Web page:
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Currency correlation is one of the most common phenomena in the currency markets. It is also undoubtedly an area of interest among traders who want to take their trading to the next level. While complex, at the very core, currency correlation is probably one of the simplest of all to understand.
Correlation is a term which is used to depict when two currency pairs in the context of forex trading tend to exhibit the same characteristics. This could mean; two currency pairs could rally in unison or decline together. One of the most common ways to trade the forex markets is to look at a currency pair in isolation. While there is nothing wrong in this approach, applying the concept of correlation in the right way can magnify the profits (and losses). The term correlation is a statistical term and is measured within the range of +1 and -1. A currency pair with +1 correlation (or positive correlation) often moves in tandem, while a currency pair with -1 correlation (or negative correlation) tends to move in the opposite direction. However, it is unlikely to find such a tightly correlated currency pair. The usually accepted values for correlation are from +0.7 (or 70% correlation) and -0.7 (or -70% correlation).
Currency correlations occur all the time due to the basic fact that currencies are traded in pairs in the spot forex market. For example, when you trade EURUSD, you would either buy the Euro and sell the US Dollar or vice versa. At regular intervals, some currency pairs tend to correlate based on the larger market dynamics such as supply and demand. Taking a very simple example of a central bank hiking interest rates in a surprise move (and one where the expectations were for no rate hikes), that particular currency would often rally across its peers. Therefore, if the RBA for example had hike rates, then all AUD crosses would be rallying where the Australian Dollar is the bid currency (and all AUD crosses would decline where the Australian Dollar is the quote currency).
Besides these short term correlations, currencies tend to exhibit positive or negative correlations which can be spread across inter markets (ex: Forex and Commodities) or within the markets (ex: USDCHF and EURUSD).
For a trader who understands currency correlations, the most simplest and important of all points to bear in mind is not to have exposure in the same direction on two currency pairs that are negatively correlated.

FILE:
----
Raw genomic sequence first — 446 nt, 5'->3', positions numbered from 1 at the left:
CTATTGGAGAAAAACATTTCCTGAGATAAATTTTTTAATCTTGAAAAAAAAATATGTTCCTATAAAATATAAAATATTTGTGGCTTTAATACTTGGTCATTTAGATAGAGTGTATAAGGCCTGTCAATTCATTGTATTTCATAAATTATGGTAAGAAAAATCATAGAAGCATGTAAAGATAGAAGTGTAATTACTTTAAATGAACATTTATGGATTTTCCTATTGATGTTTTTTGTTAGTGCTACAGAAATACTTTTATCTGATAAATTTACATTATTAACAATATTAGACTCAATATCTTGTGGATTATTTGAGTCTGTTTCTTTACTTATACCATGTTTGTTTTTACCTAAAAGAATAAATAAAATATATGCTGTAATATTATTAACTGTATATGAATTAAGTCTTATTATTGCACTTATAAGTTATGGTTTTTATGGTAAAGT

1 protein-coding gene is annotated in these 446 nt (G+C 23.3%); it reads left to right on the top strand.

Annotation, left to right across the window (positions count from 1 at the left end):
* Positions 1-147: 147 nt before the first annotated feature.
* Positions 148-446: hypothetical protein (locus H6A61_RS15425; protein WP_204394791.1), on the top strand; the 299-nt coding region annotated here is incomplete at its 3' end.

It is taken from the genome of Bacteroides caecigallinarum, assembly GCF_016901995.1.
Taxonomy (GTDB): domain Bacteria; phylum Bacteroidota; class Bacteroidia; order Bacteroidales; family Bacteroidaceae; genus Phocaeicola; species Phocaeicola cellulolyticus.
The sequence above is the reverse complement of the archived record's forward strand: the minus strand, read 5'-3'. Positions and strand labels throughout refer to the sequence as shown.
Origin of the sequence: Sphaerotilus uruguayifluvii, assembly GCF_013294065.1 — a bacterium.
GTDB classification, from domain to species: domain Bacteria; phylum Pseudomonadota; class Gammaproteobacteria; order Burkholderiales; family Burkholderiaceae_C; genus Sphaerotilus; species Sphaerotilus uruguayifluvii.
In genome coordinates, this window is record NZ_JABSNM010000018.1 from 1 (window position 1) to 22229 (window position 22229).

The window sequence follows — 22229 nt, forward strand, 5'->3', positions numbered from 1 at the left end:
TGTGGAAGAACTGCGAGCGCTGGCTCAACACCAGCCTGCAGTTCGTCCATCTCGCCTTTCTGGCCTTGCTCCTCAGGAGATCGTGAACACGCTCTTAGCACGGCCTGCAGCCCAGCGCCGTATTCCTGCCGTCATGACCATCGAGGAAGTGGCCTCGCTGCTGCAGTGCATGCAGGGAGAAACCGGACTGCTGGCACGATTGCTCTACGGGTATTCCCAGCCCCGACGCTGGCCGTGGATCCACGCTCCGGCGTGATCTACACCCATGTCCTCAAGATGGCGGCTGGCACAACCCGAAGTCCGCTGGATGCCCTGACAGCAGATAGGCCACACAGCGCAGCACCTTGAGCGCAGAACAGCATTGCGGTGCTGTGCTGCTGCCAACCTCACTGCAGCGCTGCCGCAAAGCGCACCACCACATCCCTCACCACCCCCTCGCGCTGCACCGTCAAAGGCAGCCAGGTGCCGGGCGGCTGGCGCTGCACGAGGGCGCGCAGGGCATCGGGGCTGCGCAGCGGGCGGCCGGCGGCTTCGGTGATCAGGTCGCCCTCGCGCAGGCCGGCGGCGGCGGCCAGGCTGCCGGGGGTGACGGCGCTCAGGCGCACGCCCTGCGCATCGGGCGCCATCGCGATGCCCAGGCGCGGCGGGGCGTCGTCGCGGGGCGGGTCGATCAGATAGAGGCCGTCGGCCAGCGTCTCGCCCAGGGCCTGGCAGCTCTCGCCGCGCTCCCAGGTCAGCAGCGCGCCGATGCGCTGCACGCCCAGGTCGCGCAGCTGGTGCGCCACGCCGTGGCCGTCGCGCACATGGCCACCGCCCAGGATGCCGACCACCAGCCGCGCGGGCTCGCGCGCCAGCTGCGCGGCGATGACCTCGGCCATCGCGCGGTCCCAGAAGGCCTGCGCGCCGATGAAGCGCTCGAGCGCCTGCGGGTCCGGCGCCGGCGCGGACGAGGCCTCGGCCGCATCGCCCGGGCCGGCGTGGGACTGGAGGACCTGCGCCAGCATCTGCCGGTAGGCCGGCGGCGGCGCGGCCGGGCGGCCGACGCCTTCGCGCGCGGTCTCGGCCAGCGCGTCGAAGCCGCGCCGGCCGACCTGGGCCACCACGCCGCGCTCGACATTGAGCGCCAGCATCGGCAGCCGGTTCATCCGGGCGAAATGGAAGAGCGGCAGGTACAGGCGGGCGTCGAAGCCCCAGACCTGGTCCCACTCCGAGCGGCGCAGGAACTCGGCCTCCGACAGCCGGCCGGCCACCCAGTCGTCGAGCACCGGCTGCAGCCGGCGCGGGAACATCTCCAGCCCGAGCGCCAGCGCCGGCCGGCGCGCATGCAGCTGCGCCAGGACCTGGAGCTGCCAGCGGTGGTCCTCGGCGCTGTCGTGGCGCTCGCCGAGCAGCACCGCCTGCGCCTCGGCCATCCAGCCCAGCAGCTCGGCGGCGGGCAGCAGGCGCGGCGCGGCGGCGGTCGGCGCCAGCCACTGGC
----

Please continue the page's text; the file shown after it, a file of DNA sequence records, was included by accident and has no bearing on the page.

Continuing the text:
For example, EURUSD and USDCHF are two of the most common negatively correlated currency pairs. This means, if you are long on EURUSD, you would not go long on USDCHF or vice versa. Depending on the time frame you are trading, currency correlations can be an important aspect. The chart below shows EURAUD and AUDCAD which have -8 (or -80%) correlation.
EURAUD & AUDCAD: Negative Correlation
The above chart shows how prices in EURAUD and AUDCAD have been moving in opposite directions based on the correlation. Therefore, by learning the simple fact that these two currencies are negatively correlated, a trader can be more careful by going long on both the currency pairs.
Look at Currency Correlation Table here
1 month currency correlation chart
The above chart is used by setting the filter to +75% (positive correlation) and -75% (negative correlation). The chart can be useful in showing traders which pairs move similarly and which pairs are moving in opposite direction. As an example, if you were to go long on AUDCAD, then EURAUD and USDJPY short positions would offer greater potential to maximize your profits or vice versa. Likewise, if you were long on AUDCHF, then you could also look at long positions in AUDZND as well.
Traders should however note that currency correlation doesn’t mean prices behave in similar or opposite directions to the pips. Some currency pairs might move more in tandem while other currency pairs might lag. It is therefore essential that a trader apply their trading strategies to the correlated pairs and take a trading decision accordingly. Also, correlations tend to change over a period of time which is another factor to bear in mind. These correlation changes can happen due to many reasons such as market events, interest rate decisions, and geo-political shifts among other things. Therefore, correlations are dynamic and a trader needs to keep this in mind.